c)      Avoid making frequent concessions unless it is absolutely necessary

d)     Curb the instinct to be excessively friendly

e)     Retain sufficient ground for a final commitment.


l) Tactics used by Negotiator:

The whole success of the negotiation depends on how the negotiator uses his cards, adopts relevant strategies and tackles the other party’s interests. The skilled negotiator do not use predictable tactics. He will set out very good and effective opening tactics. In fact, from the opening move the negotiator can visualize the end result and also understand the range of the opponent from his opening step.


An effective communicator combined with skills of comprehending the whole problem include the interests of the opponent will be a very good negotiator.  For that a personal relationship building, an eye contact, required silence at relevant times, efficient justification of offers are needed. The requirement  vary from culture to culture, issue to issue and person to person. This requires self awareness.


m) Right place & environment:

The negotiator has to choose right environment and familiar territory. Home territory is always preferred, unless there are any compelling reasons. One should see that person sits by the side of his greatest opponent. It is making the opponent a neighbour. It will be difficult to be belligerent with neighbour. Very sitting position and making rivals neighbours brings in new atmosphere and a thought provoking environment. One should not put a barrier of table between disputants. It is also suggested that a business lunch might be helpful.



            It is always needed for a good negotiator to know the best and worst alternatives for the process of settlement he is striving to achieve at. The Best Alternative to Negotiated Settlement and the Worst Alternative to Negotiated Settlement are significant points a negotiator is supposed to find out and discuss at every level of discussion. If not discussing, he should be conscious about it. Such an understanding will guide him properly to steer through the difficulties.



         Negotiation facilitated by a third party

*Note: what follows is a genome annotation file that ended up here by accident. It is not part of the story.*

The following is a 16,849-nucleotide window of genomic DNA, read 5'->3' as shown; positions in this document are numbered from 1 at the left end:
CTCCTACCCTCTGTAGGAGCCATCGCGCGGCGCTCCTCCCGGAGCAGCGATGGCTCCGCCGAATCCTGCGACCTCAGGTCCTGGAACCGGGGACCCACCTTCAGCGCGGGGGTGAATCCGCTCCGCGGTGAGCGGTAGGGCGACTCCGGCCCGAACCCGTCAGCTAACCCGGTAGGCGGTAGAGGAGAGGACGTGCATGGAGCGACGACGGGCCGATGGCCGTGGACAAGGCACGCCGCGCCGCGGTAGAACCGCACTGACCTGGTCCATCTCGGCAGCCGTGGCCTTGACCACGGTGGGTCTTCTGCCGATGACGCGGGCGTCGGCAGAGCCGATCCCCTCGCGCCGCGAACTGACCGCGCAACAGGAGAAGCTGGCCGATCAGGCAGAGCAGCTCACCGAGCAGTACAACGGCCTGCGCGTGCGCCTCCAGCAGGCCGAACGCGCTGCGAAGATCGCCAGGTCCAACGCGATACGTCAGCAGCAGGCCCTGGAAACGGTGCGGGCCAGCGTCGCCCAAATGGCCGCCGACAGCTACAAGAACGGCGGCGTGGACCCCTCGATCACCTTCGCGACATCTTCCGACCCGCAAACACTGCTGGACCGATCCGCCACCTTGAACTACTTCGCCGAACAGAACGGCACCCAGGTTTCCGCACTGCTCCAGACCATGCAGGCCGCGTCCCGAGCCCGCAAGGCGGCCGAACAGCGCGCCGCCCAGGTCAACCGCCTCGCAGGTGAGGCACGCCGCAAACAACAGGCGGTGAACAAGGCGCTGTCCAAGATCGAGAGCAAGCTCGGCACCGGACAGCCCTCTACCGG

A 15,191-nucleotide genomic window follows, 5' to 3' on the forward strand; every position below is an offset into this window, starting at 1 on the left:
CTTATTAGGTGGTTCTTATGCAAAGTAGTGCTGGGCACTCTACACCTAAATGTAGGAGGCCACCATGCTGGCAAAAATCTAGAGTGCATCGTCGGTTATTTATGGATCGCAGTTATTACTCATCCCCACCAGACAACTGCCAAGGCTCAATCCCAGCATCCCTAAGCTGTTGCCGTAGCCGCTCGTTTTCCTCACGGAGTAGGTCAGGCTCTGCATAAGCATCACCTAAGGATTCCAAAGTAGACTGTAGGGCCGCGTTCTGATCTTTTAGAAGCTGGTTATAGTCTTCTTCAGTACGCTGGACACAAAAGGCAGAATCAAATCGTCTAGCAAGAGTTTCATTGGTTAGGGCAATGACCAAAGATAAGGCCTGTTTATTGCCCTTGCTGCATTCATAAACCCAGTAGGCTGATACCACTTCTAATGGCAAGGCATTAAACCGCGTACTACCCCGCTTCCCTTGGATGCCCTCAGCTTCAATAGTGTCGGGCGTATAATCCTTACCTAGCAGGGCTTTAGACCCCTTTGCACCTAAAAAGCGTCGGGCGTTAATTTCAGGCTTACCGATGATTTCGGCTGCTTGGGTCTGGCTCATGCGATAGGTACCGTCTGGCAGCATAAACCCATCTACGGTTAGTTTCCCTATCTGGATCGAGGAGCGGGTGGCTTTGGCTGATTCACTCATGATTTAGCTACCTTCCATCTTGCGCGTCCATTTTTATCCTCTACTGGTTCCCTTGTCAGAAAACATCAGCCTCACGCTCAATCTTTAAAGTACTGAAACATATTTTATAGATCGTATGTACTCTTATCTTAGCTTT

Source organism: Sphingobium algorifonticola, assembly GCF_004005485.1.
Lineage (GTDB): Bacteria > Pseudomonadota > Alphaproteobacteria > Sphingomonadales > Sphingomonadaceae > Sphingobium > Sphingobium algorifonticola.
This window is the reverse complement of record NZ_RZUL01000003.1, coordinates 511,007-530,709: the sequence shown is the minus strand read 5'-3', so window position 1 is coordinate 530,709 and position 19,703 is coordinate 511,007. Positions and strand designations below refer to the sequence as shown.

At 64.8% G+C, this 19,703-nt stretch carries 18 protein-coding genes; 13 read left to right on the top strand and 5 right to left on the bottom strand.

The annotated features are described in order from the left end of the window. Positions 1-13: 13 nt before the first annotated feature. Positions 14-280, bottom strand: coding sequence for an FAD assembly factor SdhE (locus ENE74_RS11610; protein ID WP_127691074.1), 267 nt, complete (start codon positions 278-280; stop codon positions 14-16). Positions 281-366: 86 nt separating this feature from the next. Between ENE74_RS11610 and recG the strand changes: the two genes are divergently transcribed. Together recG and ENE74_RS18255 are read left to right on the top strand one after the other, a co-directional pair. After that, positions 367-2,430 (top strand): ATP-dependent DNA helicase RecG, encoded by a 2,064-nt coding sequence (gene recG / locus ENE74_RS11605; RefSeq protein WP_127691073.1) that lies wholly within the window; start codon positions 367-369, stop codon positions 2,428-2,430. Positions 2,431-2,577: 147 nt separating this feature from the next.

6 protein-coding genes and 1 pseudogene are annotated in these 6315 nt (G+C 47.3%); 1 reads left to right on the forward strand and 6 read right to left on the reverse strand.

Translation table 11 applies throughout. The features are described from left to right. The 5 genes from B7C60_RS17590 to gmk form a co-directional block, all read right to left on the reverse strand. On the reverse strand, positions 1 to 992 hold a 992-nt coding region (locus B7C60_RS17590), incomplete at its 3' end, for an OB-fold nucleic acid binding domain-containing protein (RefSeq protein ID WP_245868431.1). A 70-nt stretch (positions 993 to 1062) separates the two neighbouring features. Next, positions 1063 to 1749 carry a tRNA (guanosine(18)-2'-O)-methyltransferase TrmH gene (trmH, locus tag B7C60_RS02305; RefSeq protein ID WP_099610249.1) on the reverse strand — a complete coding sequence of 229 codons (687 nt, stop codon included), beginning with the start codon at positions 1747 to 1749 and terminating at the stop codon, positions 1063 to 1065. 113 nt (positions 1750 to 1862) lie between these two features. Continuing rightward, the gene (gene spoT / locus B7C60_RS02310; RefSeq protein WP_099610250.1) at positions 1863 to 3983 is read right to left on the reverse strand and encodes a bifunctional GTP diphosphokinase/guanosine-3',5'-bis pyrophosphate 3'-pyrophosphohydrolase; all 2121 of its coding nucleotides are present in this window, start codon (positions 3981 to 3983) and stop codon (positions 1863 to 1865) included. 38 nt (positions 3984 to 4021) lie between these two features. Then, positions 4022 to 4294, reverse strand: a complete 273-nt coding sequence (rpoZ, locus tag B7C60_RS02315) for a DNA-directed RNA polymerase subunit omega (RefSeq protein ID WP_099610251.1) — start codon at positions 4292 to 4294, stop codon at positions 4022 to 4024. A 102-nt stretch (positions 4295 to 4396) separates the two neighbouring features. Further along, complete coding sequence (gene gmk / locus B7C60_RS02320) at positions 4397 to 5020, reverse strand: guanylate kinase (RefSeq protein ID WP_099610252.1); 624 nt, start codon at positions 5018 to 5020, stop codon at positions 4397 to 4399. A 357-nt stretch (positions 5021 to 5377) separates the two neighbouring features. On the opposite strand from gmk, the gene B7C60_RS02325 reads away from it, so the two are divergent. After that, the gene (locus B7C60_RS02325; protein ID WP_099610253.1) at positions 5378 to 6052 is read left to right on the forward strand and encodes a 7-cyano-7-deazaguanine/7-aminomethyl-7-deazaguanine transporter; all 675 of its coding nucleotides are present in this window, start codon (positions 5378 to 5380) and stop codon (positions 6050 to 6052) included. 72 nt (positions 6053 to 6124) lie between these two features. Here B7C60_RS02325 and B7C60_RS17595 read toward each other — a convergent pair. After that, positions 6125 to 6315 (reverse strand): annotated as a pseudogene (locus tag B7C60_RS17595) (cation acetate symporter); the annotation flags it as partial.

private, voluntary, informal and nonbinding cost effective

         various forms of mediation

         provide environment for constructive communication

         in early colonial America, M was dominant DR, Child custody and visitation are mediated even now in many states


a) What is mediation?

The mediation is a process, a facilitation, an empowerment. The core value in mediation is that the process provides the parties with an opportunity to negotiate, converse and explore options aided by a neutral third party, the mediator, to exhaustively determine if a settlement is possible. It is a process of empowerment of the parties to control their destiny in their dispute.

Mediation involves a determination of interests – the interests of the parties. A concept frequently not found in the litigator’s lexicon, interests are the needs, wants, and desires that are of importance to the parties – the answer to the question “what is this dispute really all about for you?” To get there, mediation provides a forum for principled negotiations. These negotiations may at times become frustrating and troubling, but with the mediator’s help the parties keep moving forward. Principled negotiations stimulate exploration of settlement alternatives and an opportunity to evaluate those alternatives, weighing them against the likely outcome of going to trial and viewing proposals through the lenses of reality. Mediation - compared to litigation, trial and appeal – is a veritable bullet train to certainty and finality. If the dispute settles at the mediation, it settles on a basis acceptable to the parties; the specter of trial is removed; and, the threat of being tied up on appeal is eliminated.

Strategies and Methods:

  1. Seating the participants: in proximate distance with the mediator.
  2. Opening Statement of Mediator
  3. Introduction of Participants
  4. Commend them for willing to cooperate
  5. Explain mediation process and goals
  6. Establish ground rules for confidentiality -caucusing
  7. Manner for presenting arguments,
  8. Finally obtain joint agreement to begin.
  9. Collect opening statement of parties
  10. Organize composite list of issues, written submissions, opening statements are important.